Archive for August, 2011

Jon Stewart was in rare form for the opening segment of The Daily Show last night. As it turns out, were at Third World levels of income inequality, losing out to such luminaries of the Earth as Iran, Ivory Coast and Cameroon, though I’m sure Rick Perry would also call it treason to point that out.

Check out part two, in which we learn that The folks at Fox News and The Heritage Foundation evidently think that you aren’t -really- poor if you have a fridge or a microwave. I especially like the bit in which Fox News suggest you aren’t really poor if you have air conditioning, which, as summers get worse every year (though luckily climate change is -clearly- a hoax), air condition is a lifeline now more than ever today , as the elderly seem to have the audacity to die in their homes without it.

There is indeed a class war going on, and the super-wealthy are winning. In our time of crisis, they’re going in for the kill and austerity is the weapon. What side are you on?

I was deeply pleased to see this clip mainly because Matt Damon isn’t the typical weak, wimpy, cowering Democrat; he actually makes an impassioned defense of the working class and in this case, American teachers. There are a few points that I thought important to examine…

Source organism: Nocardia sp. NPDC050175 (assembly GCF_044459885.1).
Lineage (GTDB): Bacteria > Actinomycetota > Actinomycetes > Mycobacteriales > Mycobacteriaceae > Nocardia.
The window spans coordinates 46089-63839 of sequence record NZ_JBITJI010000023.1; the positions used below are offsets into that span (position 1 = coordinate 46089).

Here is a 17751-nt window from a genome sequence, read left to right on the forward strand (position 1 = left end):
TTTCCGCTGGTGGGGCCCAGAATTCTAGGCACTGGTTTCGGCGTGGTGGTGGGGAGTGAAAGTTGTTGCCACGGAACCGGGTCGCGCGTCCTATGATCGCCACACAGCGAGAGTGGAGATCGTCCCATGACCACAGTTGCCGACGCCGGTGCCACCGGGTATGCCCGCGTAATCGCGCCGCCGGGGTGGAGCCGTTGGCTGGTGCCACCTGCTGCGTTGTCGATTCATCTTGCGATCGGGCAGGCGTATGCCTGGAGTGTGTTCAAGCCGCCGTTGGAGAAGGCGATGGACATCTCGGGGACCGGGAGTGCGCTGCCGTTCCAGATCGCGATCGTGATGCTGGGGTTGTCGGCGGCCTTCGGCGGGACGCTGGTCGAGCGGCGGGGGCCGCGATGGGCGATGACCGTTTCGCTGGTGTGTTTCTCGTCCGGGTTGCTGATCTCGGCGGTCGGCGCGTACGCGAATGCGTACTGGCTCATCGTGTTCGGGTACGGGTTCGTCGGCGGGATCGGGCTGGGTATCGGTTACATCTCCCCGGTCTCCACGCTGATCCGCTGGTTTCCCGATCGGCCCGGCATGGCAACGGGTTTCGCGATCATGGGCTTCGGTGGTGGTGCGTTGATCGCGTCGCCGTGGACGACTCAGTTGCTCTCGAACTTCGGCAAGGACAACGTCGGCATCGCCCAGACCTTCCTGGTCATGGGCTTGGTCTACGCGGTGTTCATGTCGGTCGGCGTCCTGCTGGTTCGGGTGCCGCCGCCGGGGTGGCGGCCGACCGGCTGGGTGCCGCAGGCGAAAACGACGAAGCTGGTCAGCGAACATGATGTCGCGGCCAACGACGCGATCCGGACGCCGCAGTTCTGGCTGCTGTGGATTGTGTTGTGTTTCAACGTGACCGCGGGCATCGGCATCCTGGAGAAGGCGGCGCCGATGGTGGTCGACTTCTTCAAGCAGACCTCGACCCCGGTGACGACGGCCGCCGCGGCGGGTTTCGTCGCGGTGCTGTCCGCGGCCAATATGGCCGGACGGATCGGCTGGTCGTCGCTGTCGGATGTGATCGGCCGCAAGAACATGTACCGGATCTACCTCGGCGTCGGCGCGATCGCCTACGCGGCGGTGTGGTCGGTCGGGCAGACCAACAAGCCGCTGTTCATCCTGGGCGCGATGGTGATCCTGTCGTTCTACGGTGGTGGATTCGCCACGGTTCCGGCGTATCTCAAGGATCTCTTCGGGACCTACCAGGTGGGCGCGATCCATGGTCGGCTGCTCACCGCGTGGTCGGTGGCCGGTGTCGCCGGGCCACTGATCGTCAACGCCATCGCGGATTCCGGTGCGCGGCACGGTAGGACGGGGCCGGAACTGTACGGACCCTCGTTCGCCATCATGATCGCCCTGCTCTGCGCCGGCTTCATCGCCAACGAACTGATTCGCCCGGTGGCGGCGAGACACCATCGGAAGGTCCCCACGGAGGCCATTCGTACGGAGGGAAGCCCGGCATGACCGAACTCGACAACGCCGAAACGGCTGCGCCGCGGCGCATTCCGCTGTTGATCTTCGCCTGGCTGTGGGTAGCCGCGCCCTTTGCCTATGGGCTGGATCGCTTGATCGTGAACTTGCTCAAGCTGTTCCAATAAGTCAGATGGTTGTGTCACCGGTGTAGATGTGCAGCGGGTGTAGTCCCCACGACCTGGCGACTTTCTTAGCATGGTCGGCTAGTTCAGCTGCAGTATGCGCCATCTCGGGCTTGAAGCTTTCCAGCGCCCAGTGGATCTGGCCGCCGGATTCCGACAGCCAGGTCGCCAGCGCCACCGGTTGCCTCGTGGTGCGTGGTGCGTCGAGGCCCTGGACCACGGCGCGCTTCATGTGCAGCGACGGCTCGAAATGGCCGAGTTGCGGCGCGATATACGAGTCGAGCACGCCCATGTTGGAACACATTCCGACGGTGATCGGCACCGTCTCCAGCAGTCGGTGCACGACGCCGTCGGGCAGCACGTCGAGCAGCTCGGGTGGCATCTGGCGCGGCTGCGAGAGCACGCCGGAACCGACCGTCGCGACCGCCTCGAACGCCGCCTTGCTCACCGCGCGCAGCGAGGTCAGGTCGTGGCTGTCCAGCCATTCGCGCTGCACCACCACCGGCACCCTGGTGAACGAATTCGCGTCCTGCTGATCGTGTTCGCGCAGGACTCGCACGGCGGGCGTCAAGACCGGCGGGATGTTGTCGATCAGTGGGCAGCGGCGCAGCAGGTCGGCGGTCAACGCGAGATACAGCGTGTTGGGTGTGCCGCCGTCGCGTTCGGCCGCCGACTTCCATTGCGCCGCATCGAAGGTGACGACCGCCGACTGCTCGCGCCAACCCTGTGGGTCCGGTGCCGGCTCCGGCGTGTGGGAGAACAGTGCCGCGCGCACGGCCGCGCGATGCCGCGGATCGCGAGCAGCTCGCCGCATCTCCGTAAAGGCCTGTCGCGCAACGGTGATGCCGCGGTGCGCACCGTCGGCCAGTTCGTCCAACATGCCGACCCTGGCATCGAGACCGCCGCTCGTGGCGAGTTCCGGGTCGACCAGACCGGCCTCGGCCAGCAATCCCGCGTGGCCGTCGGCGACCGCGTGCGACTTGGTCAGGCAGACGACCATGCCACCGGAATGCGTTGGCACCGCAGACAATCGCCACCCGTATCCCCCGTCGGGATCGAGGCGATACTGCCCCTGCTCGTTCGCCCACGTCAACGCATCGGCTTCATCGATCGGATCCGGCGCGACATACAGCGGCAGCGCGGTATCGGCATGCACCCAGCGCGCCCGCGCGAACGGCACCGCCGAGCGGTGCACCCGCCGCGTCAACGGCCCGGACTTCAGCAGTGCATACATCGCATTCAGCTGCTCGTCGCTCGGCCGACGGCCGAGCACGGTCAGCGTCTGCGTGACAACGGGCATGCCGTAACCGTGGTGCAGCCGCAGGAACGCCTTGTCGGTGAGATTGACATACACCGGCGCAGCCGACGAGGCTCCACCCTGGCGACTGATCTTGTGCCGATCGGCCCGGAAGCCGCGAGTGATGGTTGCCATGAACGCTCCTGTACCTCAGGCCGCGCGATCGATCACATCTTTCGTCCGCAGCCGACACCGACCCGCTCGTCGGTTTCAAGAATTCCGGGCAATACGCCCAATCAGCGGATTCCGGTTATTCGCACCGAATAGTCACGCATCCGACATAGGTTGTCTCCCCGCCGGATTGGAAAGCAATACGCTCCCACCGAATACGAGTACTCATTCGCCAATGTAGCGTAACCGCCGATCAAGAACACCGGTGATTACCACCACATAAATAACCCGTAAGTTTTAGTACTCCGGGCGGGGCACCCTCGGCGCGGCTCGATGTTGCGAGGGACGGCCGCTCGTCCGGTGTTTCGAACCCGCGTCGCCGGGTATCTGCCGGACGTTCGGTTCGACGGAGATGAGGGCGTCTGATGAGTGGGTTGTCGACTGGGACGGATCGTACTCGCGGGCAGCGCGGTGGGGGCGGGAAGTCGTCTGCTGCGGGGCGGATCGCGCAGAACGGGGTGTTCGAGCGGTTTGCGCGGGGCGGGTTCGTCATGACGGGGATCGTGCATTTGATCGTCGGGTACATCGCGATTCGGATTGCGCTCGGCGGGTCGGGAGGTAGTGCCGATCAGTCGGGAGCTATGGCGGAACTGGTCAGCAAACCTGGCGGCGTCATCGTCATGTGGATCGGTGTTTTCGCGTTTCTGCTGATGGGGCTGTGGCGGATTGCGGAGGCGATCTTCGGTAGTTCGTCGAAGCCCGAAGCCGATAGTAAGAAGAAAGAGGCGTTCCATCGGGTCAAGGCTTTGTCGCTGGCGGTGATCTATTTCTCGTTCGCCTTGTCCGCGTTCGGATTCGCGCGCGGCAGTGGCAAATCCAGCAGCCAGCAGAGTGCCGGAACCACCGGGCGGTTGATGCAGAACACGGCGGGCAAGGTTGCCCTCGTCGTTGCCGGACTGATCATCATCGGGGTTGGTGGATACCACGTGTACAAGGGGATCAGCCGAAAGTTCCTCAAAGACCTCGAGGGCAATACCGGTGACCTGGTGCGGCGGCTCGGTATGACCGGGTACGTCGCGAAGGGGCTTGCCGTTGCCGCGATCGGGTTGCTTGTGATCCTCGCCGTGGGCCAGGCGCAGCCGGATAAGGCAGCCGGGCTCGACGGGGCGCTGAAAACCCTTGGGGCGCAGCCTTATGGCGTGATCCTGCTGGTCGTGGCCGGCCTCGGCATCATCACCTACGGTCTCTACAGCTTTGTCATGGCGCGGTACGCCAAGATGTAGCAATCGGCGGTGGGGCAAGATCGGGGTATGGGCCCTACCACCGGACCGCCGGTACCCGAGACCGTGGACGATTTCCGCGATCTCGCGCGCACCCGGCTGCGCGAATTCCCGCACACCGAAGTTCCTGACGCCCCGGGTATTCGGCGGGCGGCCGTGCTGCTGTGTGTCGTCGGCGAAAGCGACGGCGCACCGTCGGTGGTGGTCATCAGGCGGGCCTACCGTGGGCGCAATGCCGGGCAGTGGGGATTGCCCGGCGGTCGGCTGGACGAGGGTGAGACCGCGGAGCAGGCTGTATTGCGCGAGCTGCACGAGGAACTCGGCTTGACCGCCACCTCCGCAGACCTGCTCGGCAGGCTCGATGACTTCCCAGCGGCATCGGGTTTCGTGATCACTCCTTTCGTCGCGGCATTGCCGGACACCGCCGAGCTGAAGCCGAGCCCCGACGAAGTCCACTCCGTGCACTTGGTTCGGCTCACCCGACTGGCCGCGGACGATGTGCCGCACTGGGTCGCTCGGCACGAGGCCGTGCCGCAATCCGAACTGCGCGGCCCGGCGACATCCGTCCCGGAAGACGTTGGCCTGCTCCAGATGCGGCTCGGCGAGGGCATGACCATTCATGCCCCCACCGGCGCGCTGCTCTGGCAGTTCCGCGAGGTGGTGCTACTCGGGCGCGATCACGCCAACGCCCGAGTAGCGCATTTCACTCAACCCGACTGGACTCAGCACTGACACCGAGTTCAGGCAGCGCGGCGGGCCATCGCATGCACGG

This clip begins with the insidious Libertarian/Objectivist notion that job insecurity is an incentive which makes people work harder. It’s a softer way of saying that you should keep workers in a constant state of fear of losing their jobs to extract more surplus labor out of them in the process of production, be it cars or an educated workforce. High unemployment is actually good for the capitalist class because it provides them a reserve army of labor; employers use this to pressure the working class to accept working conditions on their terms or be fired and replaced by the roughly 20% of workers (in the US) who are unemployed or involuntarily underemployed.

Tenure is job security, not invulnerability from firing or layoffs. Tenure means that you get due process before being terminated and that you can do your job and enjoy a degree of academic freedom without having to worry about being arbitrarily fired, say, because the boss is in a bad mood that day or because he or she just doesn’t like the color of your tie, which is the state of affairs in what are obnoxiously termed “right-to-work” states. In Texas, for example, It’s just your luck if the boss spills his coffee on himself and decides to take it out on you by throwing you out on the street and barring you from the unemployment benefits you paid into while working.

The throwaway statistic that the cameraman pulled out of his ass about 10% of teachers being bad was just that, a throwaway statistic, and Matt Damon was absolutely right to call him out on it. I don’t doubt that every profession has it’s dirtbags, but presuming for the sake of argument that the cameraman was right, what other profession is subject to conversations which suggest that the other 90% of it’s members should be treated badly on the basis of the professional conduct of the 10% of those who are dirtbags?